• Productivity gives good insight into inflationary pressures, and how much GDP can grow without causing concurrent gains in inflation
  • Jumps in productivity tend to make their way to corporate bottom lines quickly via margin expansion
  • Release shows results with and without the effects of inflation
  • Detailed productivity measures at the industry and sector level allow investors to analyze the relative productivity performance of many of their holdings
  • One of very few indicators that shows results compared to other advanced economies; shows how the U.S. stacks up against the world in terms of productivity gains
  • Productivity results represent the lion's share of total GDP (about 75%); only government results and nonprofit groups are removed from calculations

 

Weaknesses:

  • Not timely; first report comes five weeks after the quarter, and the revised report nearly two months
  • No new series of data is released, only derivations of previous data sets
  • Can be very volatile quarter to quarter; long-term measurements are the most effective use of this indicator when analyzing sustainable, long-term rates of productivity growth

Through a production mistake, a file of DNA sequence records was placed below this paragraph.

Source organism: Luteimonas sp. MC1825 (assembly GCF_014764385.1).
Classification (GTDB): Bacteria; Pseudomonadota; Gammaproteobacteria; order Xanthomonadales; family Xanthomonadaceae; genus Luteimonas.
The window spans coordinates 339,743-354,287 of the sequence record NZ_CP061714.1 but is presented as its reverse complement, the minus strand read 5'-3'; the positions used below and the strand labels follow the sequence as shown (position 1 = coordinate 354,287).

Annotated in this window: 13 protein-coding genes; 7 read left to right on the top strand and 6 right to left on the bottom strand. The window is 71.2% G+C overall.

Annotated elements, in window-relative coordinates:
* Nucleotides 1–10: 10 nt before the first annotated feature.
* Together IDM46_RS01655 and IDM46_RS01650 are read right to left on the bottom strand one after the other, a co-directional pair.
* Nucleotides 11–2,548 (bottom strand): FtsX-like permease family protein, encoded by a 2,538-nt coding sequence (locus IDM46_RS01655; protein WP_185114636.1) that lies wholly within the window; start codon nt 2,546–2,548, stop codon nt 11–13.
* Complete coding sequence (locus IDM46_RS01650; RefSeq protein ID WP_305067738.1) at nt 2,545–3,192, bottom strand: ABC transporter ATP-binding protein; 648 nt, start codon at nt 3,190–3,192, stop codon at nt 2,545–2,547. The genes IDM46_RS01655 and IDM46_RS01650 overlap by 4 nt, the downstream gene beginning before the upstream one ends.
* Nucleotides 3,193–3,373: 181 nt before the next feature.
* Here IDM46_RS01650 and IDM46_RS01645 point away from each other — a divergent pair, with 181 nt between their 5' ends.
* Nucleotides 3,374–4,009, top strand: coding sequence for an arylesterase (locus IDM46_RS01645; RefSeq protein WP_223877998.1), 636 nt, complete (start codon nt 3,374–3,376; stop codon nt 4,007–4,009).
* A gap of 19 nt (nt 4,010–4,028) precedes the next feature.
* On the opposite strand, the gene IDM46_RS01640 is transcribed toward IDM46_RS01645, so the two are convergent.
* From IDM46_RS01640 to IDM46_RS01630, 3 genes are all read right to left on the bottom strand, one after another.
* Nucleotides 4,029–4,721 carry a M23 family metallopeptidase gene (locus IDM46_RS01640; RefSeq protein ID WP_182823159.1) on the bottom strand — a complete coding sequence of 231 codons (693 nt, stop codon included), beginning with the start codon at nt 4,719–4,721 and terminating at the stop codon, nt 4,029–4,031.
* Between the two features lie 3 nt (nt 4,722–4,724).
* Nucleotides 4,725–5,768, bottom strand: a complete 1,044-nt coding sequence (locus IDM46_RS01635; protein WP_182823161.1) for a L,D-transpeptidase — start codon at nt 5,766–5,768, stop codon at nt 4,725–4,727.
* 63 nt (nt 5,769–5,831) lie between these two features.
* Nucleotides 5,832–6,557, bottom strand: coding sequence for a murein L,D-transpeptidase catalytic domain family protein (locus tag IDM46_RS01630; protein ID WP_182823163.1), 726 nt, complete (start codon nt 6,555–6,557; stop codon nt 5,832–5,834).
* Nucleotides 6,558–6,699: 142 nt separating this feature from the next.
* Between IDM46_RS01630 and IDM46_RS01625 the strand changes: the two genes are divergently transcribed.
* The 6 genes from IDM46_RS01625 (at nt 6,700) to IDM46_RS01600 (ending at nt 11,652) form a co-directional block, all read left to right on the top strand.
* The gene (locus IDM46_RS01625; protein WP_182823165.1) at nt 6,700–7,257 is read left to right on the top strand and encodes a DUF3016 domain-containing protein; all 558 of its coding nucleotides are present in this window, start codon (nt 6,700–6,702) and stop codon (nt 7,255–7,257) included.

Economic Indicators: Purchasing Managers Index (PMI)
Related Articles
  1. Insights

    One Reason Jobs Shrink: Superstar Companies

    Are superstar companies that dominate their industries but employ relatively few workers to blame for labor’s falling share of GDP?
  2. Insights

    Why GDP Is Not an Accurate Measure of the Economy

    Is gross domestic product (GDP) an accurate measure of the strength or weakness of the U.S. economy?
  3. Insights

    How Is the GDP of India Calculated?

    India is a front-runner among developing economies. Investopedia explains how India calculates its GDP, an indicator of economic health and performance.